1975, I answered an advertisement in a local want-ad newspaper for a
planer for sale. It was being offered by a 95-year-old gentleman,
Mr.M.B. Gardner, who had made a career of making repair parts for
Linotype machines. He had modified this machine by lengthening
the table travel nearly three feet in order to work very long, thin
pieces. I have since reversed those changes. Mr. Gardner
had purchased the machine from Martin Machinery in Philadelphia, a firm
that was already familiar to me. He was giving up his shop
because of losing his eyesight to cataracts.
We negotiated a price of $250 and I set about retrieving the machine. I rented a stake-bodied truck; by the time I arrived at his shop, Mr. Gardner had already taken down a wall of the shop, moved the planer out into the yard, and constructed a tripod. Actually, two tripods. The first wasn't sufficiently strong and failed dramatically. The second, made of doubled-up two by fours, three pairs of sixteen feet each, proved adequate.
I got the machine home and off the truck with Mr. Gardner's tripod and a Harrington chain fall which he graciously lent me. Then I took the planer apart, down to the very last nut & bolt, in order to get it cleaned and moved into my basement, which has no outside entrance. Lots of rigging, wire brushing, paint scraping, and repainting later, the result appeared as at left. Getting it all back together was relatively easy, because the parts (nuts & bolts included) only go together one way. Each of the major parts was stamped with the numeral "8" as this was number 8 in its batch, and all the mating pairs had to be kept identified while various operations were performed. These original Kodachrome slides date to late 1977.
The planer wasn't all together when I snapped this picture - there is now a countershaft mounted on wood blocks astride the uprights and a truck transmission and one-horse GE induction motor in the rear. I added an ammeter to watch the effects of heavy cuts on the power consumption. Most of the power goes into stopping and reversing the direction of table travel.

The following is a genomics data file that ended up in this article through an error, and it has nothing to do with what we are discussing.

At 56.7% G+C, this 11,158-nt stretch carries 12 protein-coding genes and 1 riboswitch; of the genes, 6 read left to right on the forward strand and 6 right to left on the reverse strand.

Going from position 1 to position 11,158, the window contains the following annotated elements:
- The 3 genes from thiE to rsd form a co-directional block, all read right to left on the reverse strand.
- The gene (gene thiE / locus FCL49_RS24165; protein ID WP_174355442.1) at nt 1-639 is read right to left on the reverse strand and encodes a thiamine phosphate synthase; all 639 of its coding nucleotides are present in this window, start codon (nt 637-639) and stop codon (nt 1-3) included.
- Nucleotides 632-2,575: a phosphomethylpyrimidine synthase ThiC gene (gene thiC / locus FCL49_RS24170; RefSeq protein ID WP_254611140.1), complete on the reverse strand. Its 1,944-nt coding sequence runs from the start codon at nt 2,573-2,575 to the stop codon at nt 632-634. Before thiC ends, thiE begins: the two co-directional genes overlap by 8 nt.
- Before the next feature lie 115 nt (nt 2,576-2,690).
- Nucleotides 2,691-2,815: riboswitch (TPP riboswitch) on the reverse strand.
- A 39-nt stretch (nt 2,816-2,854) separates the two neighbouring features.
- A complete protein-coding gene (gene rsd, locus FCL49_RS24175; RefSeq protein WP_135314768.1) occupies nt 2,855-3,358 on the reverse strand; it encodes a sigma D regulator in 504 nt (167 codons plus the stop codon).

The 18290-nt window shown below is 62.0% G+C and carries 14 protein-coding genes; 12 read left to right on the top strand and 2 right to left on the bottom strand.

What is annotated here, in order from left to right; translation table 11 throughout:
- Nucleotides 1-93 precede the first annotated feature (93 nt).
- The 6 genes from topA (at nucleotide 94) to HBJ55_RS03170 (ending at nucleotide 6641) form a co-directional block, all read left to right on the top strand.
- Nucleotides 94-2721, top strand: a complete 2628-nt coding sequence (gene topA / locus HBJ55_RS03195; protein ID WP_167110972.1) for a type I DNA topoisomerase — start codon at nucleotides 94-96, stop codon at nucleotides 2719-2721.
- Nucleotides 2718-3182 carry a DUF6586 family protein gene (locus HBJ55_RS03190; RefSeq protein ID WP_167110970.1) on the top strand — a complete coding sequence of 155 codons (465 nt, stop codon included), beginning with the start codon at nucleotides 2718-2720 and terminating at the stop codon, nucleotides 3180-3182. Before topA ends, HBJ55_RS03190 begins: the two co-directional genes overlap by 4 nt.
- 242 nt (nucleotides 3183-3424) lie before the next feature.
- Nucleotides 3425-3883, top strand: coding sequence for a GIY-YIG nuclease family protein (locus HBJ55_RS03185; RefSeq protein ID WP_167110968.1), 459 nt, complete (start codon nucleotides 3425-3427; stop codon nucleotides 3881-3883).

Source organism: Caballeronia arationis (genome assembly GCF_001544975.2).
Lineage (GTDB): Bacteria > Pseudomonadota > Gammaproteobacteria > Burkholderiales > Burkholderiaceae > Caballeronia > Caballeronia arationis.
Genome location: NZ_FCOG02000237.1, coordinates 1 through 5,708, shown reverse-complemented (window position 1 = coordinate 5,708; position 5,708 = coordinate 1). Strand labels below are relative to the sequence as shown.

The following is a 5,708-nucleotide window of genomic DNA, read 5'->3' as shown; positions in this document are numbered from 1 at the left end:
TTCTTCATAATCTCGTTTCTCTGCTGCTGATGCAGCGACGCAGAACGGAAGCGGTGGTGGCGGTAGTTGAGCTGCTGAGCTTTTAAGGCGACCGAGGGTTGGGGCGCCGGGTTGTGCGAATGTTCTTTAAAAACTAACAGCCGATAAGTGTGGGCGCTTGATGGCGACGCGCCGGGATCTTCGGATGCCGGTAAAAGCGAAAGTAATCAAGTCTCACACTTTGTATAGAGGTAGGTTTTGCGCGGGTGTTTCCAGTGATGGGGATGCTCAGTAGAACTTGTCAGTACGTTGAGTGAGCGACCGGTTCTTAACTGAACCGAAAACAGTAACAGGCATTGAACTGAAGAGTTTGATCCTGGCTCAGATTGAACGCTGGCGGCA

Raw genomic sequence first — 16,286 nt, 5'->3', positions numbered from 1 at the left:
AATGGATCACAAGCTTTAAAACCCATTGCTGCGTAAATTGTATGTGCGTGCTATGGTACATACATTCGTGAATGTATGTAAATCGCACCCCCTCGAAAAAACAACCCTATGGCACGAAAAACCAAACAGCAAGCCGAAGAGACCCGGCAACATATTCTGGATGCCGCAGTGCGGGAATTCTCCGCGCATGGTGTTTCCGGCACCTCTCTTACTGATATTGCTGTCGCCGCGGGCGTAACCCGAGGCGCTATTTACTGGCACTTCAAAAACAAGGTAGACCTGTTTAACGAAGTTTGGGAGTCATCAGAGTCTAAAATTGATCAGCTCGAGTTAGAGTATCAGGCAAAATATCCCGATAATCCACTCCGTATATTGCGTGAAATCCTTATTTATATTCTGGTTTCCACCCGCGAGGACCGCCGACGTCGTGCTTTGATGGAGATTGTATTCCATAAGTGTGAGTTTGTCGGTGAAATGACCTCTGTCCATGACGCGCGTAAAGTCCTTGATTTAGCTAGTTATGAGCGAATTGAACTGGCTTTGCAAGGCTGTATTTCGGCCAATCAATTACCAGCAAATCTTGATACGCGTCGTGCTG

The belt shifting mechanism at left is not the same as that shown in the next image, taken from the 1900 Pratt & Whitney catalog, which depicts a shift mechanism patented by Dwight Slate, April 20, 1869 (US Patent No. 89,177) according to Kenneth L. Cope in his book, American Planer, Shaper and Slotter Builders. However, a tiny image in one of the books produced as an adjunct to 1876, the centennial of the1876 Philadelphia Centennial Exposition, where many of the original exhibits were retrieved and displayed at a stunning Smithsonian Institute exhibition in 1976, depicts my planer.
At the end of the cutting stroke, the rocking lever strikes the stop at left. That causes the belt shifters to first move the driving belt onto its loose pulley and then the crossed reverse belt onto the drive pulley. The aluminum ramp at right makes for gentler belt shifts at the faster reverse speed.
compare the image at left, taken from my copy of the 1900 Pratt &
Whitney Descriptive Illustrated
Catalog, to the photograph of my planer at the top of this page,
you will see that the cross feed and belt shifting mechanisms are quite
different. My feeds not only move the saddle, but can
alternatively feed the compound downwards at any angle, thanks to some
bevel gears buried inside the saddle. There are a couple of
hand-filed gears in my planer's mechanism, definitely not originals.
My planer needed a little attention to several things that had become worn or loosened, but the only major item was that I had to hand scrape the top of the cross rail in order to plane flat. Once that was done, I took about a ten mil cut across the entire length and breadth of the table to remove the dings and scratches and then applied a straightedge and dial indicator (ordinarily used to test surface plates) and found that the table was flat within 0.001 inch over the middle four feet (out of five) and the entire width. This is the smallest size, 16 by 16 inches, that P&W made.